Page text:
The Hyundai Staria Van Only Looks Futuristic, And That's Fine

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Image: Hyundai

We, you and everyone else fell in love with the Hyundai Staria when it was teased in shadowy renders back in March. It marked another design win for an automaker that has racked up quite a few of them in recent months, from its retro-futuristic Ioniq 5 EV to the sleek, pebble-like Prophecy concept.

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Today, Hyundai followed up the Staria’s initial reveal with full details on its van, or MPV if you can’t stomach that description. Of course, the Staria still looks fantastic, and we’re still not getting it here in the States. But what sticks out to me is that underneath that very forward-looking exterior, this van is still propelled by tiny explosions.

When the Staria launches in “select markets” in Europe and Asia in the second half of this year, it’ll debut with a 2.2-liter, 175-horsepower turbodiesel optionally mated to a six-speed manual or eight-speed auto. A 3.5-liter, 268-HP gas engine will also be on offer, but not in Europe. Beyond that, Hyundai says it plans to add “eco-friendly variants in the coming years,” though there’s no word on what those will entail yet. Hydrogen fuel cell and plug-in hybrid models may be in the cards, according to Electrive.

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Image: Hyundai

Mind, I’m not complaining about this, but it’s interesting how Hyundai has lifted cues from its next-gen EVs — especially the Ioniq 5 — and placed them in a conventionally powered van. The Staria has the very same “parametric pixel” design to its taillights as that all-electric crossover has, and the open greenhouse, unmissable front lightbar and soft, seamless surfacing really sells the whole spaceship on wheels aesthetic.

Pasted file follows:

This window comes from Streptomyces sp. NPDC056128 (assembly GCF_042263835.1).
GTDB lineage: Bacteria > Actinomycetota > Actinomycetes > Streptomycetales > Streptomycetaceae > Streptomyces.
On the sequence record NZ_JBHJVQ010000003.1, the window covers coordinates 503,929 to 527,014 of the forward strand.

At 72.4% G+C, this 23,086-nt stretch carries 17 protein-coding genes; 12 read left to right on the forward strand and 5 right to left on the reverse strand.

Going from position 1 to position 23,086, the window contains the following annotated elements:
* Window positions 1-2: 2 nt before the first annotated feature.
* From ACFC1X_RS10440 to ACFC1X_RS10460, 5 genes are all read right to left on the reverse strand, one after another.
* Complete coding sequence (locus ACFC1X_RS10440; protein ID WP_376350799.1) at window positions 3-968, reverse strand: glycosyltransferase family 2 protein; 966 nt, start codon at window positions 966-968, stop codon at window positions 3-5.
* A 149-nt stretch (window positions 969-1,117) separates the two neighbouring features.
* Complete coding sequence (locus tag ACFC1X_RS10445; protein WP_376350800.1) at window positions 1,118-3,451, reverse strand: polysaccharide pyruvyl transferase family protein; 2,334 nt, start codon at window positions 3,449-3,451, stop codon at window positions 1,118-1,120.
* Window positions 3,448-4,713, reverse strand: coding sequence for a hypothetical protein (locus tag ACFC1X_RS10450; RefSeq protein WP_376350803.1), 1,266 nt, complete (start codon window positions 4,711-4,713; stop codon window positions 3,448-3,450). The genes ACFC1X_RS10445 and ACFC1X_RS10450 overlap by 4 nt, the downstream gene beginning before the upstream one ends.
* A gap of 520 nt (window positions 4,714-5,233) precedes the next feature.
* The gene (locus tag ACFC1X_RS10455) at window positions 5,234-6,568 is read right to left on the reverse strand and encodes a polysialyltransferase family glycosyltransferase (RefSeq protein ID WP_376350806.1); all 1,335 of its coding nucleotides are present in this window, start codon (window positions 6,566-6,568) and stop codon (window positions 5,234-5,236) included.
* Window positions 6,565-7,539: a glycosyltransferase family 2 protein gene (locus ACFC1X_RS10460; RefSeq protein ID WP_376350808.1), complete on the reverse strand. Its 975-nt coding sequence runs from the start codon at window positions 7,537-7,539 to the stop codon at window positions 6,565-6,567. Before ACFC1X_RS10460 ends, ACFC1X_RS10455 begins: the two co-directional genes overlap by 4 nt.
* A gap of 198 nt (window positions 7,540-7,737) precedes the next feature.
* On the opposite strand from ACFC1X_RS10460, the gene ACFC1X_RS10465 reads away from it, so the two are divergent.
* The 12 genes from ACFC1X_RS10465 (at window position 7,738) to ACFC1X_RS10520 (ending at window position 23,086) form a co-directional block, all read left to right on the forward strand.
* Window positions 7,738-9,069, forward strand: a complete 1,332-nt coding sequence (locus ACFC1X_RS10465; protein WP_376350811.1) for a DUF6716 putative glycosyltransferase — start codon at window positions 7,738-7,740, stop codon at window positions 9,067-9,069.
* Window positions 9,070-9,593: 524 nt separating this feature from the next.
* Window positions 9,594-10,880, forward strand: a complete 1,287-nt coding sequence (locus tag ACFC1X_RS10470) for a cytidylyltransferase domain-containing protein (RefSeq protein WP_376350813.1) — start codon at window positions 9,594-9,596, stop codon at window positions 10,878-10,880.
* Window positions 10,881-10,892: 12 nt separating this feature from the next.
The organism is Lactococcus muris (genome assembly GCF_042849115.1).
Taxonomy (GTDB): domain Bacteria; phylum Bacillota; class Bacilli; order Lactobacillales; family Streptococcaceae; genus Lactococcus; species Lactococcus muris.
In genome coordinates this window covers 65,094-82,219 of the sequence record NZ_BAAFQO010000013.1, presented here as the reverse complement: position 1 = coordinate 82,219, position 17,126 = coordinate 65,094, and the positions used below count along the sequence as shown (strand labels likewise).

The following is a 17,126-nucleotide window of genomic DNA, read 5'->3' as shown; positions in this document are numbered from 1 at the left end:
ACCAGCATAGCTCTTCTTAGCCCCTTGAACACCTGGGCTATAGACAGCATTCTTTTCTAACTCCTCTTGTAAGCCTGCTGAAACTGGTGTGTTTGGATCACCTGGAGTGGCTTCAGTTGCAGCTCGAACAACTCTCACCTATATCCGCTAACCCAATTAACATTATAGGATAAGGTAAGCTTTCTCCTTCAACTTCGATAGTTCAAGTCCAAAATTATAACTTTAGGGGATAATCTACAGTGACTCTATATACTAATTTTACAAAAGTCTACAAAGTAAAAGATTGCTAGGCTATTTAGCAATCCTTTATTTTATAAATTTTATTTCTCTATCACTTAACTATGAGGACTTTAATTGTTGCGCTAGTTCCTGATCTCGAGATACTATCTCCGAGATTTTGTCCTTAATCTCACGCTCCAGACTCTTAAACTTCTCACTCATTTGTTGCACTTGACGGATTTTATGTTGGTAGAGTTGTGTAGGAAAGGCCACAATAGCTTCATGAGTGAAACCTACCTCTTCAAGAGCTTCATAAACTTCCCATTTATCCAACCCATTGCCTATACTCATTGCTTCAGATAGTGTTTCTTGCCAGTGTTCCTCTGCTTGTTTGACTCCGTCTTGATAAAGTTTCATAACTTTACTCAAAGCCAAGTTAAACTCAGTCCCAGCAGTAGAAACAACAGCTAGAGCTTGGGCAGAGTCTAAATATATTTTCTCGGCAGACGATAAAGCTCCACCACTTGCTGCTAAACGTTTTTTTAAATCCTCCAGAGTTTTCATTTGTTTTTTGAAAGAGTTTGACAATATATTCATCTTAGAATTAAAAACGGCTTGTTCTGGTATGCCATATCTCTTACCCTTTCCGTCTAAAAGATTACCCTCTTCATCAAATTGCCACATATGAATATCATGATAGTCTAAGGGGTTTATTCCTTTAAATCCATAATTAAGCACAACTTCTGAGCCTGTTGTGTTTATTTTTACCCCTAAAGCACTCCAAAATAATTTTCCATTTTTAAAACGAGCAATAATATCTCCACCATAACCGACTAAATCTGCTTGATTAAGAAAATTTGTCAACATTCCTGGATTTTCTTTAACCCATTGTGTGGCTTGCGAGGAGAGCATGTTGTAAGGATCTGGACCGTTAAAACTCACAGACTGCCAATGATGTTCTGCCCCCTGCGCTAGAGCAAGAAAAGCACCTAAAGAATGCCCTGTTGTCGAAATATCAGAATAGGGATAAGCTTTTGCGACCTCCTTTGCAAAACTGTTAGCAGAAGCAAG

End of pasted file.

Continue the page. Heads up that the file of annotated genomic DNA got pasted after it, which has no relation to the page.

It’s a far cry from the likes of the Honda Odyssey and Toyota Sienna we’re so used to seeing on this side of the pond — planet-sized people movers with obnoxious gaping maws, frivolous creases and angular haunches. Those vans try so desperately to be aggressive, sporty, and soothe the egos of those who can’t bear to be perceived behind the wheel of a minivan, and they look so much worse for it. The Staria’s exterior has clearly evolved beyond that pointless game, which is why it’s somewhat surprising its powertrain hasn’t.

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Image: Hyundai
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The big window and low belt line make the Staria appear quite small in images, even though it’s actually pretty spacious. It measures 207 inches long, 78.6 inches wide and 78.3 inches tall. For reference, the latest Sienna is 204 inches long, 78.5 inches wide and 68.5 inches tall.

Inside, there’s less to say. The Staria will be offered in configurations that can sit anywhere from two to 11 people, in both standard and Premium guises. If you opt for the 9-seat Premium version, the second-row seats can swivel 180 degrees to face passengers in the third row. In the 7-seat version, those seats don’t swivel, but they do recline and move backwards and forwards electronically.

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A 64-color “ambient mood lamp” envelops the cabin, bathing the inside of the doors and trim with subtle light that at least looks pretty good in these renders. Though not all Starias will be that fancy; in time, Hyundai expects to churn out purpose-built versions, to serve as ambulances, limousines and campers.

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Image: Hyundai
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Image for article titled The Hyundai Staria Van Only Looks Futuristic, And That's Fine
Image: Hyundai

DISCUSSION

By
JBT

Is the low belt-line coming back in style? It’s past due. Especially for SUVs, Vans, and trucks. Now lets see if we can get rid of those ridiculous high hoods on all the new trucks. I like to see forward.